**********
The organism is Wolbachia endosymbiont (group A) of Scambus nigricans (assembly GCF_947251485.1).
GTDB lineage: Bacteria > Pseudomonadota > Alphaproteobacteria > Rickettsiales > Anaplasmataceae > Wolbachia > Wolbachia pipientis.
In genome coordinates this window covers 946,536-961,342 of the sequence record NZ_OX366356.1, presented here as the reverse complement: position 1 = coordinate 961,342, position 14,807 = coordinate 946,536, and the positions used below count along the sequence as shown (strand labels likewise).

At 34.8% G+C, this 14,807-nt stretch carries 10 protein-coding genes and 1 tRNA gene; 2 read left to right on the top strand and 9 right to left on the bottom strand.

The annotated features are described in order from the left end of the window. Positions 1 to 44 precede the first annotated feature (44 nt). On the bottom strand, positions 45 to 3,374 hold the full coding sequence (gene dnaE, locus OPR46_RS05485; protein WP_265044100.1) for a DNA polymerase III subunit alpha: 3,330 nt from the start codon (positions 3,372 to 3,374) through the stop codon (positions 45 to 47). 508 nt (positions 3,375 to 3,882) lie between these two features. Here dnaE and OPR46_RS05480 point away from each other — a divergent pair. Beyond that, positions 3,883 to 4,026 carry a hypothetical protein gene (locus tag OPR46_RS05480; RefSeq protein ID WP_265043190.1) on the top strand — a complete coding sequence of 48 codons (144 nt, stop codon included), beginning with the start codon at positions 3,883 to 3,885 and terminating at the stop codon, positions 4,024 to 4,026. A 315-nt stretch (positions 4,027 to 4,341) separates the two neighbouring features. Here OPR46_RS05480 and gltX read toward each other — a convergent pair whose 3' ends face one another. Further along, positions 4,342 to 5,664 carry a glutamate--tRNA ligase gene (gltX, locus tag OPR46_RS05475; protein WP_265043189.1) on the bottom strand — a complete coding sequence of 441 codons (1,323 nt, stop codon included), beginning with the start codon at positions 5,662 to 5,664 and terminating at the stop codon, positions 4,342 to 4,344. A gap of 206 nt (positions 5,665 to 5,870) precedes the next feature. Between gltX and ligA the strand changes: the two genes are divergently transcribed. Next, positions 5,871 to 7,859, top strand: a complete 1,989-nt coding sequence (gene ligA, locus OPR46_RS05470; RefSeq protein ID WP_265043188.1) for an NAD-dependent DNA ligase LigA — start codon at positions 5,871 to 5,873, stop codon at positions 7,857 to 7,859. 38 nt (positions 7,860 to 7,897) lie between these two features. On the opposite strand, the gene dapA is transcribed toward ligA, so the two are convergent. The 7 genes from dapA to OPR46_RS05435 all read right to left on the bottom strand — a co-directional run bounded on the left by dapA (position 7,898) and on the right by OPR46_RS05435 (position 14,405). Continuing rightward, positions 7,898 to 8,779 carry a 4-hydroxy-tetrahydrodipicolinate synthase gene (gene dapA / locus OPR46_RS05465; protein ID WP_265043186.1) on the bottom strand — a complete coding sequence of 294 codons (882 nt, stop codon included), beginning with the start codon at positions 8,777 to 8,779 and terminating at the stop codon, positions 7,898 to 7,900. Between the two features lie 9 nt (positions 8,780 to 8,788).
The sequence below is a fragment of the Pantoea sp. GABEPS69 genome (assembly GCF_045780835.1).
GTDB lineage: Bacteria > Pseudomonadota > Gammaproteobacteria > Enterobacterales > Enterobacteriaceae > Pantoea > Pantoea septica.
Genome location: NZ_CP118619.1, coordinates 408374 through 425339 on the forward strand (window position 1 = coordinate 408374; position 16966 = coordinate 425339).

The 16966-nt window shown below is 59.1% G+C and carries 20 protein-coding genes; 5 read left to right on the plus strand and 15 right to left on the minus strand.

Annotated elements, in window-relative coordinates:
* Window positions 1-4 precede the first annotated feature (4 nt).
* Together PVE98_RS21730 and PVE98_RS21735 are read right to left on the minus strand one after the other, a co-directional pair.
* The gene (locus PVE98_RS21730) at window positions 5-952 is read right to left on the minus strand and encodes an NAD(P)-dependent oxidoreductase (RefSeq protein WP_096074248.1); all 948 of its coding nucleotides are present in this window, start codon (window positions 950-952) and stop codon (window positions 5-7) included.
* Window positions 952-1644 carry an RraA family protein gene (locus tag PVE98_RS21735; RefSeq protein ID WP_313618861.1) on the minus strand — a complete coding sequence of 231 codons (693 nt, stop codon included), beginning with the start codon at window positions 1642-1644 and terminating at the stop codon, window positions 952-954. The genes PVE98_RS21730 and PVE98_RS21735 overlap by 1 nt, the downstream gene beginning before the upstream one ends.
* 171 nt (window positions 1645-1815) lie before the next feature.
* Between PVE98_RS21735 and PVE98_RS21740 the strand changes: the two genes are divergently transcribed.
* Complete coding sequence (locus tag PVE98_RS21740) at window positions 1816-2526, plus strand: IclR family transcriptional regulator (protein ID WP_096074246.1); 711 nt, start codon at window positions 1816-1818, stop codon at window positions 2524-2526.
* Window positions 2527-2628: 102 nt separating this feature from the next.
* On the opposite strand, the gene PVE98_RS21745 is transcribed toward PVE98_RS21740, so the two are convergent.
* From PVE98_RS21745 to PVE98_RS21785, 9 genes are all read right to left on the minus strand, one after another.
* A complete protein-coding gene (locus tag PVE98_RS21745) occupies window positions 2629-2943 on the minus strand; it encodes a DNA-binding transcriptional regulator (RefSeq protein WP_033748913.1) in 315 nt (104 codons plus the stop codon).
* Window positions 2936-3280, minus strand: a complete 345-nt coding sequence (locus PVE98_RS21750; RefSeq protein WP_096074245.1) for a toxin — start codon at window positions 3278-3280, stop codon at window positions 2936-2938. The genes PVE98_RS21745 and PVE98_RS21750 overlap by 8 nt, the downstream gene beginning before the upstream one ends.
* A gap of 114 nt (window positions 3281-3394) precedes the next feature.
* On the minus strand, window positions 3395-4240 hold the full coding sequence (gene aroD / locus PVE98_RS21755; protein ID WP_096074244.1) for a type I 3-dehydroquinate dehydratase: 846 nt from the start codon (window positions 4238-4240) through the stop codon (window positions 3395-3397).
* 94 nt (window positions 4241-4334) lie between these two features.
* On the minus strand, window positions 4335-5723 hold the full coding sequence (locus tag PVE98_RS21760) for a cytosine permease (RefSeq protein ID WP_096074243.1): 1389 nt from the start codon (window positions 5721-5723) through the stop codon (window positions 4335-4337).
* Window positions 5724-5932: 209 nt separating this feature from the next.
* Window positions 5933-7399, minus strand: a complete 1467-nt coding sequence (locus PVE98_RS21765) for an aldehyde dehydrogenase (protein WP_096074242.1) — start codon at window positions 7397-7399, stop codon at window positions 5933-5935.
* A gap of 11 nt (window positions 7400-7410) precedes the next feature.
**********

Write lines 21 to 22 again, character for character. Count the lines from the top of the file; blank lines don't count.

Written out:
* A complete protein-coding gene (locus tag PVE98_RS21745) occupies window positions 2629-2943 on the minus strand; it encodes a DNA-binding transcriptional regulator (RefSeq protein WP_033748913.1) in 315 nt (104 codons plus the stop codon).
* Window positions 2936-3280, minus strand: a complete 345-nt coding sequence (locus PVE98_RS21750; RefSeq protein WP_096074245.1) for a toxin — start codon at window positions 3278-3280, stop codon at window positions 2936-2938. The genes PVE98_RS21745 and PVE98_RS21750 overlap by 8 nt, the downstream gene beginning before the upstream one ends.